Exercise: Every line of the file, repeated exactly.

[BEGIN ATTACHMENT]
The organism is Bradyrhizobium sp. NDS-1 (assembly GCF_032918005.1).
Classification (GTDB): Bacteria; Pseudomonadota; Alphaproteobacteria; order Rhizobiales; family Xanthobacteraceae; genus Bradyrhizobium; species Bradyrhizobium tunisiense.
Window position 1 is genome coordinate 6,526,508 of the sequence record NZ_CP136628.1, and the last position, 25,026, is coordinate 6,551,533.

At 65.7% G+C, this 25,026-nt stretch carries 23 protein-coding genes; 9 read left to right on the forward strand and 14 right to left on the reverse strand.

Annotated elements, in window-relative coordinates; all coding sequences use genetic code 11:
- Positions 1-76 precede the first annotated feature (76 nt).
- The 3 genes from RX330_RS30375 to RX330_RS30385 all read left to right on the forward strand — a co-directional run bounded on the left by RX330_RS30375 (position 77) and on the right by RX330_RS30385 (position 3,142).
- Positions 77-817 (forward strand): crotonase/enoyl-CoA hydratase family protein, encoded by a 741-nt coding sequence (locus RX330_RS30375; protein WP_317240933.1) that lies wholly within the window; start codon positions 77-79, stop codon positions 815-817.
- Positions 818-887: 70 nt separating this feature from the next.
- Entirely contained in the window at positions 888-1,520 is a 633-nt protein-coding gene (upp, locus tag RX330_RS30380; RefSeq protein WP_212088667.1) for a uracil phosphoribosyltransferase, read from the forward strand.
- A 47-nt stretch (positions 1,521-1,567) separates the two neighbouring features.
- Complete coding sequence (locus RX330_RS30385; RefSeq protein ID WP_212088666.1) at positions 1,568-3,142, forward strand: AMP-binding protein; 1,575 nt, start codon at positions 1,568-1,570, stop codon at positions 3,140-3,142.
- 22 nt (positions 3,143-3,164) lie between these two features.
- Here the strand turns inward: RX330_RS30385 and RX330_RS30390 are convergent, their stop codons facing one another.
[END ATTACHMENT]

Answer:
The organism is Bradyrhizobium sp. NDS-1 (assembly GCF_032918005.1).
Classification (GTDB): Bacteria; Pseudomonadota; Alphaproteobacteria; order Rhizobiales; family Xanthobacteraceae; genus Bradyrhizobium; species Bradyrhizobium tunisiense.
Window position 1 is genome coordinate 6,526,508 of the sequence record NZ_CP136628.1, and the last position, 25,026, is coordinate 6,551,533.

At 65.7% G+C, this 25,026-nt stretch carries 23 protein-coding genes; 9 read left to right on the forward strand and 14 right to left on the reverse strand.

Annotated elements, in window-relative coordinates; all coding sequences use genetic code 11:
- Positions 1-76 precede the first annotated feature (76 nt).
- The 3 genes from RX330_RS30375 to RX330_RS30385 all read left to right on the forward strand — a co-directional run bounded on the left by RX330_RS30375 (position 77) and on the right by RX330_RS30385 (position 3,142).
- Positions 77-817 (forward strand): crotonase/enoyl-CoA hydratase family protein, encoded by a 741-nt coding sequence (locus RX330_RS30375; protein WP_317240933.1) that lies wholly within the window; start codon positions 77-79, stop codon positions 815-817.
- Positions 818-887: 70 nt separating this feature from the next.
- Entirely contained in the window at positions 888-1,520 is a 633-nt protein-coding gene (upp, locus tag RX330_RS30380; RefSeq protein WP_212088667.1) for a uracil phosphoribosyltransferase, read from the forward strand.
- A 47-nt stretch (positions 1,521-1,567) separates the two neighbouring features.
- Complete coding sequence (locus RX330_RS30385; RefSeq protein ID WP_212088666.1) at positions 1,568-3,142, forward strand: AMP-binding protein; 1,575 nt, start codon at positions 1,568-1,570, stop codon at positions 3,140-3,142.
- 22 nt (positions 3,143-3,164) lie between these two features.
- Here the strand turns inward: RX330_RS30385 and RX330_RS30390 are convergent, their stop codons facing one another.